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Swamp Thing would have been terrified of this prehistoric croc that was 'king of the swamp'

By Elizabeth Rayne
crocodile from Peter Pan

Swamp Thing is and always will be pretty badass, but before he ever emerged from the muck, there was another swamp overlord which would have made him run.

Literally named “swamp king” (in the first part of its scientific name), Paludirex vincenti is the newest nightmare crocodile to crawl out of the past. This is why fossils stashed in the back of a museum should always get another look. Researchers from the University of Queensland in Australia were studying fossils that had been forgotten for decades when they realized they were looking at something that had never been identified — something terrifying.

P. vincenti is thought to have been about 16 feet long with a skull, similar to the extant Indo-Pacific crocodile, Crocodylus porosus. However, this was not just a prototype of C. porosus. Its broader and heavier skull, crushing jaws included, made it more like an Indo-Pacific croc on steroids. This monster had no problem feasting on the giant marsupials that roamed prehistoric Australia. Everything it ate needed to stop by a watering hole for a drink, even if that water was suspiciously green. That was when the beast seized its chance and its prey.

[P. Vincenti and close relative P. gracilis] were presumably semi-aquatic ambush predators likely capable of taking large-sized prey items, as can be inferred from the skull morphology which is largely consistent with that of extant semi-aquatic generalist crocodilians,” said Jorgo Ristevski, who coauthored a study recently published in Paleontology and Evoutionary Science.

Formerly assumed to be a different species, possibly P. gracilis or Pallimnarchus pollens, P. vincenti was found to have a unique jaw morphology that set it apart from the others. Some of its teeth had a strange arrangement not found in the other specimens it was jumbled with. The front of its jaw was especially powerful. Surprisingly, P. vincenti is now better understood than P. gracilis, because its holotype specimen, meaning the first specimen ever found, is more complete. What differentiated it from the other croc were its premaxillae, cranial bones at the front end of the upper jaw that usually end in teeth.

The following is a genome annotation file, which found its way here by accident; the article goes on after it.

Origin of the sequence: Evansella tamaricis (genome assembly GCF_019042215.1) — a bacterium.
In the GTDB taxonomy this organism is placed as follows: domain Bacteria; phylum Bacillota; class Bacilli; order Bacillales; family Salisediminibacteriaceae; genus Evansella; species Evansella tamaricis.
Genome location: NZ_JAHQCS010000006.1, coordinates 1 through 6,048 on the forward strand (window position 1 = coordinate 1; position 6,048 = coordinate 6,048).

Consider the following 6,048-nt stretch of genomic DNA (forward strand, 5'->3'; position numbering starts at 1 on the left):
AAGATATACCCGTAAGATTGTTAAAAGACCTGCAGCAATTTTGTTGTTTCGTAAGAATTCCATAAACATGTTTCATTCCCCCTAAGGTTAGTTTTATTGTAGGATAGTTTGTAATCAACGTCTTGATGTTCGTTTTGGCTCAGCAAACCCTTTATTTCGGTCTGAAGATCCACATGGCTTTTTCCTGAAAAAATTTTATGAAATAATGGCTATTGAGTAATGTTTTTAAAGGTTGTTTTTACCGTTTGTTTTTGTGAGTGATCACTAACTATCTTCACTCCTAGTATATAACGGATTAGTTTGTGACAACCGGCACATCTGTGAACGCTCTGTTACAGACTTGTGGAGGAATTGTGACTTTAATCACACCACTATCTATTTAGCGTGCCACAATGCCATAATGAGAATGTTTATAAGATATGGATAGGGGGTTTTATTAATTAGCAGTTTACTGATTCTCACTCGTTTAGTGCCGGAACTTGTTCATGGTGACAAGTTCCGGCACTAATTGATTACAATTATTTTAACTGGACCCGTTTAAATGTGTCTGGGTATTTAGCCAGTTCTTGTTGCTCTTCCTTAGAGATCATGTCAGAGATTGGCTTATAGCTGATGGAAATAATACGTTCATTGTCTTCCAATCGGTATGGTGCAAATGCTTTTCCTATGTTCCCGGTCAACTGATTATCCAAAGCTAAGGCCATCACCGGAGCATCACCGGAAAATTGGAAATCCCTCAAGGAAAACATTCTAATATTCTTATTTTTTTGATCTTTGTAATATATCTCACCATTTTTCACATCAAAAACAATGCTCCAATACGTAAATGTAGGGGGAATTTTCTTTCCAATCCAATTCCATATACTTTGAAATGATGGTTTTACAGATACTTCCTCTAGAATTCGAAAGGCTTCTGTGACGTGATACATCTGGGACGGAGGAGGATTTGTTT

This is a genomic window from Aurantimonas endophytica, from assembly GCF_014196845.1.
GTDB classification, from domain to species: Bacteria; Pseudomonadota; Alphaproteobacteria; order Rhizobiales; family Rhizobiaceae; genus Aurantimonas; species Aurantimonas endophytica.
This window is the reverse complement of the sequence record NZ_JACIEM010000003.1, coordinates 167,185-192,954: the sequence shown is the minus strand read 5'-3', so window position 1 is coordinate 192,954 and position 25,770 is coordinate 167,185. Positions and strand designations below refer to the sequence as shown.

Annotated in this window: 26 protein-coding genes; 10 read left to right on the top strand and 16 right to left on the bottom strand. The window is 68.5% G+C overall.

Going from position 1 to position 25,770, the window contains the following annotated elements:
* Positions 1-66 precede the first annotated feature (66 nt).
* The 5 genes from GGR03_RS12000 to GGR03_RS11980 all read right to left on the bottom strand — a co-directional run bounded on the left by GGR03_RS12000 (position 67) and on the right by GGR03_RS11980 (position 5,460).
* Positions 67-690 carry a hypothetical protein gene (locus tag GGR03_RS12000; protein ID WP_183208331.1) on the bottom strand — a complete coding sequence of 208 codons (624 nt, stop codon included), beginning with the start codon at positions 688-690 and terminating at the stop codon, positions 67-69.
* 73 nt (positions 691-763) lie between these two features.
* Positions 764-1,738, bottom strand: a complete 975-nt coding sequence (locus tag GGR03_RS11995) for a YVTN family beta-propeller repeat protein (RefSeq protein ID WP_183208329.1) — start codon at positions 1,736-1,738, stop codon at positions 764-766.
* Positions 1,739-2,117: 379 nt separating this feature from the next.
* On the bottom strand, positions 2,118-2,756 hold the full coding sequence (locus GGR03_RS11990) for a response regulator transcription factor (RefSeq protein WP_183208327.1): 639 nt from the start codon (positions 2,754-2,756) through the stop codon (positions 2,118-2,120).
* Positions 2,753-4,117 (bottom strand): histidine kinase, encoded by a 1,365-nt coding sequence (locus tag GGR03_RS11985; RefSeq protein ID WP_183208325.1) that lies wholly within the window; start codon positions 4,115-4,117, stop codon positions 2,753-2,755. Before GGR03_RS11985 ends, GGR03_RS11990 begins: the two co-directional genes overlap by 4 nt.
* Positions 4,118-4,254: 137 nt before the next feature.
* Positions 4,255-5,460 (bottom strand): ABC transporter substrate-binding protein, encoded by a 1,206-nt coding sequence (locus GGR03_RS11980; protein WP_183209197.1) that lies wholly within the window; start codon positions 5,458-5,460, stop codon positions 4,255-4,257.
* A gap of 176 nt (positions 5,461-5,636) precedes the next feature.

Lying in wait for something thirsty to come by, P. vincenti terrorized the area now known as the Pliocene Chinchilla Sand of the Darling Downs in southeast Queensland sometime between 5.2 to 1.64 million years ago. That might as well be yesterday compared to the reign of the dinosaurs. Back when P. vincenti was a real danger, Australia was crawling with crocs. Almost of all of them were part of the extinct clade Mekosuchinae, except the ones that have survived until now, which are the Freshwater Crocodile (Crocodylus johnstoni) and the Indo-Pacific Crocodile. The last of the Mekosuchinae were around until humans came along. Our ancestors are thought to have been their worst enemy and driven them to extinction.

You can only imagine how excited it would have made Steve Irwin (RIP) to wrestle this swamp creature.

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